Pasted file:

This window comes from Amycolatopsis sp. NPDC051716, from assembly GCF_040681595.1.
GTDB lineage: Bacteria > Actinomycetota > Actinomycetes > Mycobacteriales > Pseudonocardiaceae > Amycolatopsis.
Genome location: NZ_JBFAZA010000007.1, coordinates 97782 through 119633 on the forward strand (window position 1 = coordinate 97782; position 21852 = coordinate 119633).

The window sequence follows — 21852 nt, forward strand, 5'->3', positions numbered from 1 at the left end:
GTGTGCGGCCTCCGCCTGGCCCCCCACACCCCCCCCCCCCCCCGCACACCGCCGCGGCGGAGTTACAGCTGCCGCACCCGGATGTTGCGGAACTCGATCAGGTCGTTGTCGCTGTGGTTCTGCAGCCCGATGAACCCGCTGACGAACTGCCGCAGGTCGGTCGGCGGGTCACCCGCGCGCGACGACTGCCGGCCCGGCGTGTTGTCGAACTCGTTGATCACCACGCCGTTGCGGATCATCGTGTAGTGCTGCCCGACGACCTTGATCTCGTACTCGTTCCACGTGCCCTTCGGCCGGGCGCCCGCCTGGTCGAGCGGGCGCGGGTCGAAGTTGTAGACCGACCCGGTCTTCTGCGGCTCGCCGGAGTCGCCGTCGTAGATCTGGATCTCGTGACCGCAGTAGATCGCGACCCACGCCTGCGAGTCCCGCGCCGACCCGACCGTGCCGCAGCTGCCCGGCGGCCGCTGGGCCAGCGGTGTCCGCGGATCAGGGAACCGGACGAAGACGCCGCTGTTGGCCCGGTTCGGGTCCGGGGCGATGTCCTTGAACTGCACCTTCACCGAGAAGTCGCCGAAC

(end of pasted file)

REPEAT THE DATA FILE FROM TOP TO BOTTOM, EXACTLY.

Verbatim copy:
This window comes from Amycolatopsis sp. NPDC051716, from assembly GCF_040681595.1.
GTDB lineage: Bacteria > Actinomycetota > Actinomycetes > Mycobacteriales > Pseudonocardiaceae > Amycolatopsis.
Genome location: NZ_JBFAZA010000007.1, coordinates 97782 through 119633 on the forward strand (window position 1 = coordinate 97782; position 21852 = coordinate 119633).

The window sequence follows — 21852 nt, forward strand, 5'->3', positions numbered from 1 at the left end:
GTGTGCGGCCTCCGCCTGGCCCCCCACACCCCCCCCCCCCCCCGCACACCGCCGCGGCGGAGTTACAGCTGCCGCACCCGGATGTTGCGGAACTCGATCAGGTCGTTGTCGCTGTGGTTCTGCAGCCCGATGAACCCGCTGACGAACTGCCGCAGGTCGGTCGGCGGGTCACCCGCGCGCGACGACTGCCGGCCCGGCGTGTTGTCGAACTCGTTGATCACCACGCCGTTGCGGATCATCGTGTAGTGCTGCCCGACGACCTTGATCTCGTACTCGTTCCACGTGCCCTTCGGCCGGGCGCCCGCCTGGTCGAGCGGGCGCGGGTCGAAGTTGTAGACCGACCCGGTCTTCTGCGGCTCGCCGGAGTCGCCGTCGTAGATCTGGATCTCGTGACCGCAGTAGATCGCGACCCACGCCTGCGAGTCCCGCGCCGACCCGACCGTGCCGCAGCTGCCCGGCGGCCGCTGGGCCAGCGGTGTCCGCGGATCAGGGAACCGGACGAAGACGCCGCTGTTGGCCCGGTTCGGGTCCGGGGCGATGTCCTTGAACTGCACCTTCACCGAGAAGTCGCCGAAC